The game's SNES incarnation saw only 140,000 units sold in North America, where the console had an installed user base of 23.35 million units. By contrast, the Wii U has sold only 3.45 million units as of March 31. Proportionately, Nintendo should expect to sell only 20,685 units of the virtual EarthBound — but that doesn't take into account the legacy the game has achieved in the intervening 18 years; few games of that vintage have inspired such followings as seen at Starmen.net. The game commands eBay prices of $150 – $1000, making the $10 eShop pricetag a steal.

I've always believed in voting with my dollars, so I'm going to buy this game immediately — not only because it's a great game to add to any gamer's collection, but because I want to show Nintendo that I'll buy Mother 3 when and if they finally release that, too.

Congratulations and thanks to Reid Young, Clyde Mandelin, and all the community leaders and fans who have asked for this release for so long! Perhaps there is hope to see the franchise's two previously unreleased titles eventually make their way to our shores.

Can I play the Wii U without the GamePad?

Posted in News by on Jul 15th, 2013 12:00 PM

Eight months after posting my Wii U Frequently Asked Questions video, I continue to respond to YouTube comments asking how the Wii U works. Here are a few standalone blog posts that address some common questions.

Can I use the Wii U without the GamePad controller?

For whatever reason, some gamers want to play the Wii U without its trademark input device. But the two products are not sold separately, and you cannot set up the Wii U without the GamePad.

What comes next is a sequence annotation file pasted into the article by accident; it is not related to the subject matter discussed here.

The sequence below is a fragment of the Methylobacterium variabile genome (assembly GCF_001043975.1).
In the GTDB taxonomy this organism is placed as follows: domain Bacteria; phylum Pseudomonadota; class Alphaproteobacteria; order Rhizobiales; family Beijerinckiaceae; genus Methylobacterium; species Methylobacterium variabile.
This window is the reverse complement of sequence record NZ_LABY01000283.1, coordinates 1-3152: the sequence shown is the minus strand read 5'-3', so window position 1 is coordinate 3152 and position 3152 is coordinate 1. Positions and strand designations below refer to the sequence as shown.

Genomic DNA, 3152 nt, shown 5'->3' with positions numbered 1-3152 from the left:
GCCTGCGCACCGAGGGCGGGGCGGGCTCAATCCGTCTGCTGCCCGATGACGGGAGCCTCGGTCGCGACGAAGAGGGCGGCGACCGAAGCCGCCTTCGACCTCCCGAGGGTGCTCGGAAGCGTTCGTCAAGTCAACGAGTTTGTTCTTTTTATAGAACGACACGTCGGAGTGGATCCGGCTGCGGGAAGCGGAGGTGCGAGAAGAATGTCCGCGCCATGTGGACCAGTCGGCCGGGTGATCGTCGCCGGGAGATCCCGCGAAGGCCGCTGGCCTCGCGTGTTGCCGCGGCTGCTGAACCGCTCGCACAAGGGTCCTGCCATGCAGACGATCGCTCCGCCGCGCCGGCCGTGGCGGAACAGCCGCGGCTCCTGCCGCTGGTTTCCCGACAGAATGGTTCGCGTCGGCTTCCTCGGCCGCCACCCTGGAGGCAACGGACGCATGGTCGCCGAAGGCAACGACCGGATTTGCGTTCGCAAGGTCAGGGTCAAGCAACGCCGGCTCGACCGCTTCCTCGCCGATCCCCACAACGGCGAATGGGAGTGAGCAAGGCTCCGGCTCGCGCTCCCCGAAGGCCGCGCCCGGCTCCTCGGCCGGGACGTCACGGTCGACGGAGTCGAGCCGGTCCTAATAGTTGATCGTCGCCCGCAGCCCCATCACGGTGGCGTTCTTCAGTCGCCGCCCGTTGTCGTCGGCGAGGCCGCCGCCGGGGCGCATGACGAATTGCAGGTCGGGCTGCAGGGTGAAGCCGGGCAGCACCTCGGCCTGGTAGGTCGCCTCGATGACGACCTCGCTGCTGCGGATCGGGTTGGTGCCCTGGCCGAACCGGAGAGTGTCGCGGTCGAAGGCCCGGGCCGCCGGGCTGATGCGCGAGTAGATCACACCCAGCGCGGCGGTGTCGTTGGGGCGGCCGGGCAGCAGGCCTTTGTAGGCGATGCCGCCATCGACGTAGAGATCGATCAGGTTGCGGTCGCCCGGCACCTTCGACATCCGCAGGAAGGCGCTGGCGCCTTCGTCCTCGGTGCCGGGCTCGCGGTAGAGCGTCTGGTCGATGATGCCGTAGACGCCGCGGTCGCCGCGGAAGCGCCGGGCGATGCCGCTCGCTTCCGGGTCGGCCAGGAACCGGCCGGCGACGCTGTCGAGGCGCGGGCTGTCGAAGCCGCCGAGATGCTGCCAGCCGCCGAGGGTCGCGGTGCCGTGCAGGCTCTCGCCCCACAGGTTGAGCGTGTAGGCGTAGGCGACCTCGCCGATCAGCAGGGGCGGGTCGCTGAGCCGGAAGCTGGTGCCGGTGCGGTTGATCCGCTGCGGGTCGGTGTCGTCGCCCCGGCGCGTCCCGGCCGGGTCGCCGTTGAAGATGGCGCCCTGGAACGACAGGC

Once the console is configured, how restricted you are to the GamePad depends on the game or service you are using. New Super Mario Bros. U is pretty flexible, allowing you to use whatever controller you like. If you want to use the GamePad for a one-player game, it'll even stream the audio and video to the GamePad, so you can turn off the television.

New Super Mario Bros. U supported controllers

But navigating the Nintendo eShop without a GamePad is prohibited, as warned by this screenshot:

Nintedo eShop supported controllers

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Can I use the GamePad without the Wii U?

Posted in News by on Jul 15th, 2013 12:00 PM

Eight months after posting my Wii U Frequently Asked Questions video, I continue to respond to YouTube comments asking how the Wii U works. Here are a few standalone blog posts that address some common questions.

Can I use the GamePad without the Wii U? Is the GamePad portable? Can I play it in the car?

The GamePad is not a portable game system like the Nintendo 3DS or Sony Vita. It does not have a media slot with which you can input games, saved data, CDs, movies, or cartridges. All media the GamePad displays is streamed from the Wii U console, which must be within 40–60 feet. If you try to use the GamePad without the Wii U, you will get this error message:

GamePad without Wii U

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Can I play the Wii U without a television?

Posted in News by on Jul 15th, 2013 12:00 PM

Eight months after posting my Wii U Frequently Asked Questions video, I continue to respond to YouTube comments asking how the Wii U works. Here are a few standalone blog posts that address some common questions.

Can I play the Wii U without a television?